The Message in Abia Palaver


A high-stake drama with serious implications for democracy and the rule of law in Nigeria has been playing out in Abia State for one week now. As things stand, two persons are laying claims to the governorship position, following the decision by the Independent National Electoral Commission (INEC) to comply with the ruling of a Federal High Court, Abuja, to issue a certificate of return to Sampson Uche Ogah, as the duly elected governor.

Apparently to arrest the order, Governor Okezie Ikpeazu rushed to the Abia High Court, sitting in Osisioma Ngwa where he obtained an exparte injunction restraining Ogah from being sworn in, before sending the whole state on holiday, in a cynical exploitation of the death of Chief Ojo Maduekwe whom he claims to be mourning. But the case is back to the Federal High Court even though the ruling that was supposed to be delivered today has now been overtaken by the “supplementary” public holiday declared by the Federal Government for the celebration of Eid-el fitr. But what is the issue in contention?

There are two types of election cases prosecuted in courts. First, is the pre-election case which relates to violation of the Electoral Act or a Party’s Constitution/Guidelines at the primaries. Second, is violation arising from the conduct of elections by INEC. The former is prosecuted by the regular courts while the latter is prosecuted by Election Petition Tribunals and the Court of Appeal. The Abia case is purely a pre-election matter while the issue in contention was the eligibility of Dr. Ikpeazu to contest the 2015 Governorship Elections. To understand the legal issues, I recommend to readers the piece by Mr. Inibere Effiong in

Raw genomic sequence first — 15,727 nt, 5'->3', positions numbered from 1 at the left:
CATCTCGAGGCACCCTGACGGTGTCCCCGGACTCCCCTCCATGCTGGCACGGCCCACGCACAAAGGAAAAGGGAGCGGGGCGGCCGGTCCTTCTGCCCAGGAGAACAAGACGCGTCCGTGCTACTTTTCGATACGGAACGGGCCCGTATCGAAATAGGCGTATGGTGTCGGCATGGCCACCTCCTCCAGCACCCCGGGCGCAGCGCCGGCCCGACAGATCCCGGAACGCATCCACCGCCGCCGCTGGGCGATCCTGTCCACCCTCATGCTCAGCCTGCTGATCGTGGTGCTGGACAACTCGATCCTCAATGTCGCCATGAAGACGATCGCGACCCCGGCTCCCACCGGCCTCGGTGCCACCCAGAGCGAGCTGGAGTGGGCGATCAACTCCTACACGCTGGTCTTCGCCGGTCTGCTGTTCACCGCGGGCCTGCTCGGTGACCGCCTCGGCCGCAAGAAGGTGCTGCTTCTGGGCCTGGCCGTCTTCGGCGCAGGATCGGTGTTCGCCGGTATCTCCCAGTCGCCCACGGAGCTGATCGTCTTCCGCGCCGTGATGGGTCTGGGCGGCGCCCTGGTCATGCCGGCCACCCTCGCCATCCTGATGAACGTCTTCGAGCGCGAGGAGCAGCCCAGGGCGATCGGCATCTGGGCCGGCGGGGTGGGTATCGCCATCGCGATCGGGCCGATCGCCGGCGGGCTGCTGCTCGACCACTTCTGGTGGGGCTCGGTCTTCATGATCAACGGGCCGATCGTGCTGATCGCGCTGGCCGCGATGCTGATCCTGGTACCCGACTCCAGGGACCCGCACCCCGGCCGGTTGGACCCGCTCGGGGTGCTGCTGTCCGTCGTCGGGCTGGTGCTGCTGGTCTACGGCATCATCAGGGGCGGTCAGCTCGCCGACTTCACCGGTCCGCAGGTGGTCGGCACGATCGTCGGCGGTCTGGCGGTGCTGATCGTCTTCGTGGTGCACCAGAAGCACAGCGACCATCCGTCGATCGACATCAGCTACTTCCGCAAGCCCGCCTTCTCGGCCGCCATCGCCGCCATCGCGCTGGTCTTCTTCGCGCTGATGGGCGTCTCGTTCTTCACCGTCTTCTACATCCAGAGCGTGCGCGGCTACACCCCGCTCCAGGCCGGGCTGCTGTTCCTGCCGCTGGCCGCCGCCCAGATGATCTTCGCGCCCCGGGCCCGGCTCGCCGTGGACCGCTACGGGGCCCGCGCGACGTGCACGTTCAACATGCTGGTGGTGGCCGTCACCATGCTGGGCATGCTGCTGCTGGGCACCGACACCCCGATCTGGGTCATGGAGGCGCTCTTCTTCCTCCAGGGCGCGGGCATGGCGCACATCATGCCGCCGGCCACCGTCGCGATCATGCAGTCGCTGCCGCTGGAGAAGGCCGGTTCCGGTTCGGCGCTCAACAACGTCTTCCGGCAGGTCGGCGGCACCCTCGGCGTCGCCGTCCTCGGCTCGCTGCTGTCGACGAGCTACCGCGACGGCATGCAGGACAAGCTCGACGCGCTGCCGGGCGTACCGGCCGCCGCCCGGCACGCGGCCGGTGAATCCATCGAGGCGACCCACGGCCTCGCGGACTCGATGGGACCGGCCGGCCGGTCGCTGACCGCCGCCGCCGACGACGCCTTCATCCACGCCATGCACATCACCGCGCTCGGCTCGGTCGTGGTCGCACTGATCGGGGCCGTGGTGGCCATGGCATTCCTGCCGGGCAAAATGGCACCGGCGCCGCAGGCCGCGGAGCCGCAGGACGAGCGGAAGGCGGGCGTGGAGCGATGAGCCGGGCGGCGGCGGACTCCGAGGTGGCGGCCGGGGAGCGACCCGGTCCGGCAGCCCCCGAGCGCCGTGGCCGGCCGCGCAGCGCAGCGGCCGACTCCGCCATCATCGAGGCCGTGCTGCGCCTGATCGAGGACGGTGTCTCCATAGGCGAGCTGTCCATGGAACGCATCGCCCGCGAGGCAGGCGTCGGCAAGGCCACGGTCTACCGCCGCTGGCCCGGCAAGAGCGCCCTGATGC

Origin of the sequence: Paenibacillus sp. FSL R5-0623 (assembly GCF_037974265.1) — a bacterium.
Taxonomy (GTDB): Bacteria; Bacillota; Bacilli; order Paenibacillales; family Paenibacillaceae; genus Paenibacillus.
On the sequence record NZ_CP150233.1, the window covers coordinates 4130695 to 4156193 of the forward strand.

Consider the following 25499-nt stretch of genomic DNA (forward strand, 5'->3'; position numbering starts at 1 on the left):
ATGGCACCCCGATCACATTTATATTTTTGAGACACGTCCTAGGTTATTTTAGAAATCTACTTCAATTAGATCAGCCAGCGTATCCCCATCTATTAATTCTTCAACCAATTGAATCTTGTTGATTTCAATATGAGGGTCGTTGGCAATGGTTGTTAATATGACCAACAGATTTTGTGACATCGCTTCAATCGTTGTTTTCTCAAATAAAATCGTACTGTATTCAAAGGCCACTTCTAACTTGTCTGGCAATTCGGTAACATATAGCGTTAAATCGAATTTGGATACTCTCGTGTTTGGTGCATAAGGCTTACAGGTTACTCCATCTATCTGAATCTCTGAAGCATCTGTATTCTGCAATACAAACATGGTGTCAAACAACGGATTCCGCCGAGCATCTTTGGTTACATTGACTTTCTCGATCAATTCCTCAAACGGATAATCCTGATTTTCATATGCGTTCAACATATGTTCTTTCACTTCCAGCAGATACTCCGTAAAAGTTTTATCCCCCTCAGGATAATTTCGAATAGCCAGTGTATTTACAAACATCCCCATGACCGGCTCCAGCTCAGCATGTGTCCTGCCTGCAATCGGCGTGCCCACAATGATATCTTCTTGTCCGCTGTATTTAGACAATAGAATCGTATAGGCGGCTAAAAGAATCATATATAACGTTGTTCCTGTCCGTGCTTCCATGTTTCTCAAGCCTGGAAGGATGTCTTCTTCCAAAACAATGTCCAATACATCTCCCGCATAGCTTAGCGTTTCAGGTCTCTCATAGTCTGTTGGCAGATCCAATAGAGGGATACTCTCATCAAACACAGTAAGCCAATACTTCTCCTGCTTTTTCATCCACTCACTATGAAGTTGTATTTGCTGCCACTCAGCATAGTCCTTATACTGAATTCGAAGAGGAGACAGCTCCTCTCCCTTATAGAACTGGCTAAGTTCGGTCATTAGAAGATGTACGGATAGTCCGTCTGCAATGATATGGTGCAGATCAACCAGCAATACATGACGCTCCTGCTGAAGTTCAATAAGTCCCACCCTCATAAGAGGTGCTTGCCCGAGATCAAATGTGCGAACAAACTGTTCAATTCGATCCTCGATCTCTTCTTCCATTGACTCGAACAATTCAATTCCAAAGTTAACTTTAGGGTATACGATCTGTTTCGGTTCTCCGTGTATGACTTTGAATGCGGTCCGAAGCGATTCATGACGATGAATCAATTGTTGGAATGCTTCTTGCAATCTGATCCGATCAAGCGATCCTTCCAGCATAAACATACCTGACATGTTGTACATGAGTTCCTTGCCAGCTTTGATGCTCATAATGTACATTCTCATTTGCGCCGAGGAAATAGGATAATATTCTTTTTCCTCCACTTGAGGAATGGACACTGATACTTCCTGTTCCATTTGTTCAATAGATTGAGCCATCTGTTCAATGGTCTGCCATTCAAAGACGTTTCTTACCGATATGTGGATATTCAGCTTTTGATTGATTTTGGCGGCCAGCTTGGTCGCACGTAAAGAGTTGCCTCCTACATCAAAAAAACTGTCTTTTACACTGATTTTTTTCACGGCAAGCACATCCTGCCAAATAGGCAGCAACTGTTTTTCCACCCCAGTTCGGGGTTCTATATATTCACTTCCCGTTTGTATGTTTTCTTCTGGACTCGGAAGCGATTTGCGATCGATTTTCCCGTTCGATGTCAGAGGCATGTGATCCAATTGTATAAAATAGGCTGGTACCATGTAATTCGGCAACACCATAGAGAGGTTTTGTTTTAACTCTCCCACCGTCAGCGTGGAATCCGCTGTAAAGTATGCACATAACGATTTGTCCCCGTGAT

Governor Ikpeazu has, however, been crying foul and he has a point. “I can’t imagine that somebody who never contested election is seeking to be made a governor through the back door. I can’t understand the rush by INEC to issue Uche Ogah a Certificate of Return. I also can’t comprehend the rush to swear him in. Are you telling me that I don’t have a right to appeal a judgment against me? Or are you telling me that if it was a death sentence, I should be killed before appealing?” Ikpeazu reportedly asked when he met with members of the state EXCO on Monday. This is a valid question which Justice Okon Abang of the Federal High Court, Abuja would have to consider whenever he makes his ruling on the stay of execution proceeding.